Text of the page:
This is another one of those weeks where I’m away from home on business, and the SD card on my Switch died, so any entertainment I can get for the time being is whatever is on my laptop. Not too much of a difference between this and what I do at home; I mean, I’m always playing retro shit, but it’s still not the same as being in my Gamer Chair with a monitor that has a higher resolution and also having the option to also play fighting games and immersive sims when the mood strikes.
I figured that I would take this time to explore a gaming blind spot that I have: the Sega Master System, or the better named Sega Mark III in Japan. Much as I love me some Sega, this is the one system I have the least experience with; I could tell you more about the SG-1000 and the Nomad than I can this one. With a lot of time on my hands, and an inability to do any cool, creative work in said time, I thought I would bring back the old gimmick of playing a bunch of games, and giving some thoughts on them.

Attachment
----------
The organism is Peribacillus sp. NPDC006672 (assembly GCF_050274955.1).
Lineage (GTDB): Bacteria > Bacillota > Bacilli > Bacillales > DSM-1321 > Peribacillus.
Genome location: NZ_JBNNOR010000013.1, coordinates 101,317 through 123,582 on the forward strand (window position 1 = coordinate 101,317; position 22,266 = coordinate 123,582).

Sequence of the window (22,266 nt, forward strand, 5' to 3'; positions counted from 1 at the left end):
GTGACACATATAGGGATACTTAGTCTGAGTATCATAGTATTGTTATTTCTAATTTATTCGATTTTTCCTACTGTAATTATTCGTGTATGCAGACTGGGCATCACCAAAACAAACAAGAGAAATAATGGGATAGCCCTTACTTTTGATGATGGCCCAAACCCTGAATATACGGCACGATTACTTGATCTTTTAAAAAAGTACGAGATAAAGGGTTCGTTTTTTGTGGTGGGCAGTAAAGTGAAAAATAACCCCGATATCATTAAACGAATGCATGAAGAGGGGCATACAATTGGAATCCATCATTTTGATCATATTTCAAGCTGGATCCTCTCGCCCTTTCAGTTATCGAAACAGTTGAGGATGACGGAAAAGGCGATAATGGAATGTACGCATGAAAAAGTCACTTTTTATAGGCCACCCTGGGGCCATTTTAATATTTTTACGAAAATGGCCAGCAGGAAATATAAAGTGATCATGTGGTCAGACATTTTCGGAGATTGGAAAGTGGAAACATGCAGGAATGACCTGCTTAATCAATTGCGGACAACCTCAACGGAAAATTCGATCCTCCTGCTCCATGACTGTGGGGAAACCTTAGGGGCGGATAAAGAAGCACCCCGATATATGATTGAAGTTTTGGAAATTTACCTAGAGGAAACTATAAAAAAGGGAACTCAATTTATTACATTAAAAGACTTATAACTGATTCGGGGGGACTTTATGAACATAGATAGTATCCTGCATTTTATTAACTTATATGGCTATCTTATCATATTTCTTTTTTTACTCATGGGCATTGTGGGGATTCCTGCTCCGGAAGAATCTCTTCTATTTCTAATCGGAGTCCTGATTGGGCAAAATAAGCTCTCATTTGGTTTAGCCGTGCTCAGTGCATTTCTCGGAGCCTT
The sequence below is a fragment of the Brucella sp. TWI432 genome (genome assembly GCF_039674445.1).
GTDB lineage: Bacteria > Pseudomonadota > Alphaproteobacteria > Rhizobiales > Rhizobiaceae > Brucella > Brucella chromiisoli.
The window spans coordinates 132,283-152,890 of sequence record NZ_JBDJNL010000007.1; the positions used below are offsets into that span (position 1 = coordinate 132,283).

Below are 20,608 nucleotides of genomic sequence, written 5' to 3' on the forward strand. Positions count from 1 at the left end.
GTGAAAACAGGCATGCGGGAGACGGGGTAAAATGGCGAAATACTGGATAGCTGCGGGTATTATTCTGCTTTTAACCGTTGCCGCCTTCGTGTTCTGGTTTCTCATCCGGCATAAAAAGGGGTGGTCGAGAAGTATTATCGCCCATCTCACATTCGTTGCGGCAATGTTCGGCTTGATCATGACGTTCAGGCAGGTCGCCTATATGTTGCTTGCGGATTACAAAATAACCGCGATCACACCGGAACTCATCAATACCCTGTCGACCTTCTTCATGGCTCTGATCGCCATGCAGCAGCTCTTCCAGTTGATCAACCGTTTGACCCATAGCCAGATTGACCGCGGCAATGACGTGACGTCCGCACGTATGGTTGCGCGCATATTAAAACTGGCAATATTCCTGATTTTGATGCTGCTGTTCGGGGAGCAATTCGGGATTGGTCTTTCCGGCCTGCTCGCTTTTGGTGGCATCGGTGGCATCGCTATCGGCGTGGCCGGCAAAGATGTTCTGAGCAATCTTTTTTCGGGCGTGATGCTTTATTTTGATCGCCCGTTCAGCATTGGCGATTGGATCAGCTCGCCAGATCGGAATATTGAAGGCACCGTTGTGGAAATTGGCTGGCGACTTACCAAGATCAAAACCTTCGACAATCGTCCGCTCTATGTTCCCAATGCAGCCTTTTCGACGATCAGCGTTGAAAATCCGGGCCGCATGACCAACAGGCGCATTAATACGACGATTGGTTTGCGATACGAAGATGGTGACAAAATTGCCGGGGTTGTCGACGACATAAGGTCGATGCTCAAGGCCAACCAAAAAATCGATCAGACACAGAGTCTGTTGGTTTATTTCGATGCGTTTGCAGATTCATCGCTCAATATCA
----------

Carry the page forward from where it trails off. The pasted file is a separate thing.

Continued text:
Alex Kidd in Shinobi World
In this day and age, people only see Alex Kidd as Sega’s failed attempt at a mascot until Sonic came along. This is a pretty fair assessment: Alex Kidd games were fucking terrible. Except for this one. Somehow, Alex Kidd wound up in a good game. Like, a really good one. Turns out all you needed was not have terrible controls, give Alex an attack range of more than half a pixel, and have level design that suits his abilities better. Who would have thought?
The whole point of this one is that it’s a cutesy take on the original arcade Shinobi, but now with Alex in place of Joe Musashi. Even if this game were terrible, I love the idea of it. Maybe if there were more Alex Kidd games that weren’t dogshit, Sega could have explored this idea of cutesy cross-overs more often. Alex Kidd in Outrun World, or Alex Kidd in Alien Syndrome World, or even Alex Kidd in Teddy Boy Blues. I think that could have worked, and Alex could have been a nice companion mascot for Sonic, instead of being relegated to fucking nothing.